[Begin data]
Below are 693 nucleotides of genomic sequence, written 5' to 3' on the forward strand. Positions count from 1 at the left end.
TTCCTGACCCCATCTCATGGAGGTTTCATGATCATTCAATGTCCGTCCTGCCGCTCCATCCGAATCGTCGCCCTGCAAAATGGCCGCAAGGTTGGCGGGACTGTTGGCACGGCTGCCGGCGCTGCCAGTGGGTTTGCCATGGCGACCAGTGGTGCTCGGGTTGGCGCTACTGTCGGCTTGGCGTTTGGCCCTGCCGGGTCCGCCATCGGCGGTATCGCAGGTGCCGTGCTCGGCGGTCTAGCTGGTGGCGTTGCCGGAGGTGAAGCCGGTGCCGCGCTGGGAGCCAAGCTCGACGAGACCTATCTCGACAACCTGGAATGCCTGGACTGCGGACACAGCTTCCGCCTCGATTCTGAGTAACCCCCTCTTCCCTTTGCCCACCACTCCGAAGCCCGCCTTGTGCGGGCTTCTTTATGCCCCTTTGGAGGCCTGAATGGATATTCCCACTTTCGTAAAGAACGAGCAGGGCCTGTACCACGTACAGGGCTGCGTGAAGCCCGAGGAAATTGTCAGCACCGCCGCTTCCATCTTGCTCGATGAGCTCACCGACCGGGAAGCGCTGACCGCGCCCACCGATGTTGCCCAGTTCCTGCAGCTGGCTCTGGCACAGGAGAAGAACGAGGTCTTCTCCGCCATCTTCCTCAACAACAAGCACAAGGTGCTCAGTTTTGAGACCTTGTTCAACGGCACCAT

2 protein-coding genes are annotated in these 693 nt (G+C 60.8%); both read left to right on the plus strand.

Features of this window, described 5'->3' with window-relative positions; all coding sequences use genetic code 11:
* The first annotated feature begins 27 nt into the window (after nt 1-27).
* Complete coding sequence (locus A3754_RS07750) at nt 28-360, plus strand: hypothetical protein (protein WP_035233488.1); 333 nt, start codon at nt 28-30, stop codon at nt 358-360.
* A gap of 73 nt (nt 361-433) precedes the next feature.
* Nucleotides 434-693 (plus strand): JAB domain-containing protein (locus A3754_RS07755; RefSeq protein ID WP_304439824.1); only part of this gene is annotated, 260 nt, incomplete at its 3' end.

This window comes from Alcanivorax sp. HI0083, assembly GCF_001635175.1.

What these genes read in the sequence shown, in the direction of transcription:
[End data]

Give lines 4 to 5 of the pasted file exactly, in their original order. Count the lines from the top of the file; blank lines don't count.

Features of this window, described 5'->3' with window-relative positions; all coding sequences use genetic code 11:
* The first annotated feature begins 27 nt into the window (after nt 1-27).